In case you missed it, the Federal Reserve made waves this past week.
The Fed upped its GDP forecast for 2021 to 6.5% from the 4.2% forecast in December. But despite this newfound optimism, Chairman Jerome Powell and his colleagues have no plans to raise short-term interest rates until 2023 at the earliest. And there is no immediate plan to scale back the $120 billion in bond purchases the Fed gobbles up every month.
Meanwhile, the Fed’s statement noted that “Inflation continues to run below 2%,” which is the bank’s stated target.
Looking forward, though, the plot thickens.
The Fed’s projections show inflation possibly rising as high as 2.4% by the end of the year. But Powell put fears of imminent tightening to rest by saying he was expecting any inflation this year to be “transient.” The Fed won’t overreact by hiking rates and potentially stifling the recovery when the inflation is a one-off event and not a trend.
So, to summarize:
- The economy is recovering faster than expected.
- Any inflation is expected to be a short-term blip at most.
- And the Fed is keeping the monetary spigots flowing freely.
That’s all good news, right?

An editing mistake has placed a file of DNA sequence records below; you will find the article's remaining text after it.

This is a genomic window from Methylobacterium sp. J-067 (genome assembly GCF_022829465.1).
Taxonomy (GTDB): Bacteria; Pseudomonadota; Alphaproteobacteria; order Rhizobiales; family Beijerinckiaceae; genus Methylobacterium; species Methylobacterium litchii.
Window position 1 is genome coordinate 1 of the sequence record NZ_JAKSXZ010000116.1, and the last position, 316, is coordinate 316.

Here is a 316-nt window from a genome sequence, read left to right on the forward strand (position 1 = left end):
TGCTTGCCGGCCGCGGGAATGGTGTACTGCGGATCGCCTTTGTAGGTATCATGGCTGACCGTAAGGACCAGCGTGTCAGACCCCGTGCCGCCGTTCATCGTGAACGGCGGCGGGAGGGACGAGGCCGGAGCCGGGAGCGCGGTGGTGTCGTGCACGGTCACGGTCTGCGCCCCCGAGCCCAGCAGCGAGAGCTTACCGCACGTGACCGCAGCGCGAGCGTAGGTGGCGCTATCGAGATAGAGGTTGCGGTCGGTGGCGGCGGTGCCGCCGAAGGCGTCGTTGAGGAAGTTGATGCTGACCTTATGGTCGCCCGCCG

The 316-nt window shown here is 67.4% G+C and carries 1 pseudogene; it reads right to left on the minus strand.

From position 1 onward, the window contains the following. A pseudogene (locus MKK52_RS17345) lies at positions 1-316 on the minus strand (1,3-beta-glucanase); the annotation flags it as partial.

What the Fed Really Said
Maybe not. Bond yields surged to their highest levels since the onset of the pandemic, with the 10-year Treasury now yielding 1.7% and the 30-year yielding 2.5%.
Even after that surge, the 10-year yield is below the Fed’s inflation estimate for the year, and the 30-year yield is higher by only 0.1%. That means most bond investors will actually lose money this year after adjusting their returns for inflation.
Of course, all is not lost:
The federal reserve basically promised falling negative real rates for the next two years.
— Marrrk J. Valek (@MarkValek) March 17, 2021
Or, putting it more bluntly:
The Chairman of the Federal Reserve just finished his speech.
He basically told everybody to buy #Bitcoin
😂 True story 🤷🏻♂️
— Bitcoin Archive 🗄🚀🌔 (@BTC_Archive) March 17, 2021
The Fed is blazing new trails here. We’ve never had central bank intervention on this scale before. And while I’m not a congenital dollar bear, this does bring into question the dollar’s role as a long-term store of value. If you’re guaranteed to lose money holding dollars in real, inflation-adjusted terms, you’re incentivized to find other havens for your money like bitcoin.
Traditionally, that haven is gold and “hard” currencies like the Swiss franc. But these days, the Swiss are no better currency stewards than their American counterparts. The Swiss National Bank has its equivalent of the Fed funds rate pegged at -0.75%. Apart from inflation concerns, you’re losing three-quarters of a percent to negative interest rates for the pleasure of holding your savings in francs.
That leaves gold and newer options like Bitcoin.
Gold, Bitcoin or Cold Hard Cash?
I like precious metals. Adam O’Dell and I have both been writing favorably…